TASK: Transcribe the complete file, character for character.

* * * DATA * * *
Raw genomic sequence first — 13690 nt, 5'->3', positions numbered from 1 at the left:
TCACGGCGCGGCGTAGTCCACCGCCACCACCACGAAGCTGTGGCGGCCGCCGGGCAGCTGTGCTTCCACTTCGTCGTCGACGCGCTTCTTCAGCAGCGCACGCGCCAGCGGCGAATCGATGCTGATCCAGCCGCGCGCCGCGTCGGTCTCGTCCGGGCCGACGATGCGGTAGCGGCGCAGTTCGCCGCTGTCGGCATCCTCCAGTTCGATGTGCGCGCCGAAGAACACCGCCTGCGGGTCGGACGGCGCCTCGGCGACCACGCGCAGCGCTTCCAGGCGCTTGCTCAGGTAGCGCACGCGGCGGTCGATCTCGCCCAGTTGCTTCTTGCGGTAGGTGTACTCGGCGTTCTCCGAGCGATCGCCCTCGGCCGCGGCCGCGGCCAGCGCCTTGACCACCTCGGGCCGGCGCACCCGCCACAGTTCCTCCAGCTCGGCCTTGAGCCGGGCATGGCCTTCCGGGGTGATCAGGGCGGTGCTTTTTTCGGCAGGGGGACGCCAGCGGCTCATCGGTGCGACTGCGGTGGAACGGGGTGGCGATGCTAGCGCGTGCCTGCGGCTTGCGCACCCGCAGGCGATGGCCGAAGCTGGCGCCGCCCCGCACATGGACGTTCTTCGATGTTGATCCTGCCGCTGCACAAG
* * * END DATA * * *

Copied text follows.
Raw genomic sequence first — 13690 nt, 5'->3', positions numbered from 1 at the left:
TCACGGCGCGGCGTAGTCCACCGCCACCACCACGAAGCTGTGGCGGCCGCCGGGCAGCTGTGCTTCCACTTCGTCGTCGACGCGCTTCTTCAGCAGCGCACGCGCCAGCGGCGAATCGATGCTGATCCAGCCGCGCGCCGCGTCGGTCTCGTCCGGGCCGACGATGCGGTAGCGGCGCAGTTCGCCGCTGTCGGCATCCTCCAGTTCGATGTGCGCGCCGAAGAACACCGCCTGCGGGTCGGACGGCGCCTCGGCGACCACGCGCAGCGCTTCCAGGCGCTTGCTCAGGTAGCGCACGCGGCGGTCGATCTCGCCCAGTTGCTTCTTGCGGTAGGTGTACTCGGCGTTCTCCGAGCGATCGCCCTCGGCCGCGGCCGCGGCCAGCGCCTTGACCACCTCGGGCCGGCGCACCCGCCACAGTTCCTCCAGCTCGGCCTTGAGCCGGGCATGGCCTTCCGGGGTGATCAGGGCGGTGCTTTTTTCGGCAGGGGGACGCCAGCGGCTCATCGGTGCGACTGCGGTGGAACGGGGTGGCGATGCTAGCGCGTGCCTGCGGCTTGCGCACCCGCAGGCGATGGCCGAAGCTGGCGCCGCCCCGCACATGGACGTTCTTCGATGTTGATCCTGCCGCTGCACAAG